AP Sports Writers
Everything about the BCS championship between No. 1 Notre Dame and No. 2 Alabama seems larger than life.
Not only do these schools stand among the best ever in college football, they also lead the pack in celebrating that success and in investing for the future.
If ever college football presented a heavyweight event it's the Fighting Irish against the Crimson Tide.
So here, then, is a tale of the tape for Monday's marquee matchup in Miami.
-- FOOTBALL BUILDING
ALABAMA: The Mal M. Moore Athletic Facility, named for the current athletic director, has a 20,000-square-foot strength and conditioning center -- which is soon to be replaced -- plus aquatic rehabilitation pools. The building also houses athletic administrators and the football offices.
NOTRE DAME: The Guglielmino Athletics Complex, named after the booster who funded it, has a 25,000-square-foot health and fitness center, meeting rooms and the football offices. Plus, the Morse Recruiting lounge with championship banners for Notre Dame's "11 consensus national championships."
ALABAMA: The "Hall of Champions" overlooks the lobby on the second floor of the athletic facility. It has trophy cases for the Crimson Tide's 14 national champions -- including a spot where 'Bama is hoping 2012 can be added -- and a large case for the 23 Southeastern Conference title teams. Prominently perched on a marble pedestal is Mark Ingram's 2009 Heisman Trophy, the program's first.
NOTRE DAME: The lobby of the Gug, as the athletics complex is called, is basically one of college football's largest trophy cases. The first thing visitors see is Notre Dame's last national championship trophy, the coaches' trophy the Irish received after the 1988 season. To the left, across the wall are seven Heisman Trophies. No other school has won more.
-- WEIGHT ROOM
ALABAMA: A new weight room is nearly completed. Trustees approved the $9.1 million, 34,495-square-foot, two-story strength and conditioning facility in August that will connect the athletic building and the indoor practice facility. It's expected to be ready in early February.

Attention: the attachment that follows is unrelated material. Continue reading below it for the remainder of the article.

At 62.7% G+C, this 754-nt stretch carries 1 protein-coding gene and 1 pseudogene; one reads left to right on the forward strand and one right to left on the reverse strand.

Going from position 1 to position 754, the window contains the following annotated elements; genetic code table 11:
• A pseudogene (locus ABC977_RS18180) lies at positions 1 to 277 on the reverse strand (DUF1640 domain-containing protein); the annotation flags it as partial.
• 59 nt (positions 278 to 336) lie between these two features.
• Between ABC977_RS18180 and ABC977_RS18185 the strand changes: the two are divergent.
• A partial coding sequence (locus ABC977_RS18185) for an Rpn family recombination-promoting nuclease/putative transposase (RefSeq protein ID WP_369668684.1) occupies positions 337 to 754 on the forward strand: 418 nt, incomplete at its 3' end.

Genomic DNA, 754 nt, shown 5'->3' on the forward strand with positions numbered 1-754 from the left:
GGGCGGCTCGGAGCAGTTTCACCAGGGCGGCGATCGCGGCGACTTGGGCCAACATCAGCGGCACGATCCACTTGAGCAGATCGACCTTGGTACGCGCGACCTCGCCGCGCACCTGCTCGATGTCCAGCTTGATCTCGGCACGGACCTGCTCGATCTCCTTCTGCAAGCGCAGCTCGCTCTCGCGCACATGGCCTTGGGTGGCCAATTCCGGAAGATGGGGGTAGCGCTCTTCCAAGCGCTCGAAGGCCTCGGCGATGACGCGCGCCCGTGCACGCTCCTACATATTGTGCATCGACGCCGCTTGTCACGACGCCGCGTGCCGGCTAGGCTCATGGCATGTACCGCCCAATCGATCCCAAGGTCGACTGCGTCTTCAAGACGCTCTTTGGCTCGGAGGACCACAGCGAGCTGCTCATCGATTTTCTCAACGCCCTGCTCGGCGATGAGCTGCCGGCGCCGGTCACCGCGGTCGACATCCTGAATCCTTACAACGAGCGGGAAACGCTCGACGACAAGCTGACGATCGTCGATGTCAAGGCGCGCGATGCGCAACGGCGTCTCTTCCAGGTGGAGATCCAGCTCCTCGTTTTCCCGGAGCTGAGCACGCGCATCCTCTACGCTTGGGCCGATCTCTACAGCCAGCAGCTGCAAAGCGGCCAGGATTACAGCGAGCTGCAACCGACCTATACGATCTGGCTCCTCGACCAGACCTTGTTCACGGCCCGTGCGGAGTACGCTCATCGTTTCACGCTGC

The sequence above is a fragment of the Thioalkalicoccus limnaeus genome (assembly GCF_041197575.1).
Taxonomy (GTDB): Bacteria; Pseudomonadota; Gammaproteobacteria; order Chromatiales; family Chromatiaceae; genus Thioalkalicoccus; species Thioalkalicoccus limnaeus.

NOTRE DAME: The football players work out at the Haggar Fitness Center in the Gug. It features more than 250 pieces of weight training equipment, six flat-screen TVs and a sound system, and it's available to all Notre Dame athletes.
ALABAMA: Coach Nick Saban's towering likeness stands next to Bryant-Denny Stadium, offering a good spot for fan pictures on game day. The 9-foot statue is one of five honoring Tide football coaches who have won national titles, joining Wallace Wade, Frank Thomas, Paul W. "Bear" Bryant and Gene Stallings in the Walk of Champions plaza. It was unveiled in the spring of 2011, 15 months after 'Bama won the 2009 championship.
NOTRE DAME: Walk around Notre Dame Stadium and at each entrance you'll find a statue of one of its championship-winning coaches. Knute Rockne's guards the north tunnel, facing Touchdown Jesus. Dan Devine is at Gate A. Ara Parseghian is at Gate B. Frank Leahy is at Gate C. Lou Holtz is at Gate D.
ALABAMA: Tradition holds that the Tide's elephant mascot dates to 1930 when Atlanta Journal sports writer Everett Strupper wrote that a fan called out: "Hold your horses, the elephants are coming." The "Red Elephant" nickname for the linemen stuck. The Big Al mascot made his official debut in the 1979 Sugar Bowl, when Alabama claimed its second straight national title with a win over Penn State. A game-saving goal line stand stole some of Big Al's thunder.
NOTRE DAME: The Leprechaun became the official mascot of the Fighting Irish in 1965, though four years earlier a student first donned the costume and roamed the sidelines. Leprechaun tryouts consist of a five-minute mock pep rally, an interview with a local media personality, responding to game situations, answering Notre Dame trivia, dancing an Irish jig, and doing 50 push-ups.
-- KEEPING IN STEP
ALABAMA: The Crimsonettes, a group of energetic dancers, entertain crowds at various sporting events. They're chosen based on dancing skills, physical fitness and the ability to learn the group routine, according to the school's Web site.
NOTRE DAME: The Irish Guard. Formed in 1949 as a part of the University of Notre Dame Marching Band, the guards wear a uniform of traditional Scottish kilt and Notre Dame tartan. To the top of the shako, a guard stands 7-feet tall, and the game-day inspection of the Guard usually draws a crowd -- though not for the same reasons the Crimsonettes do.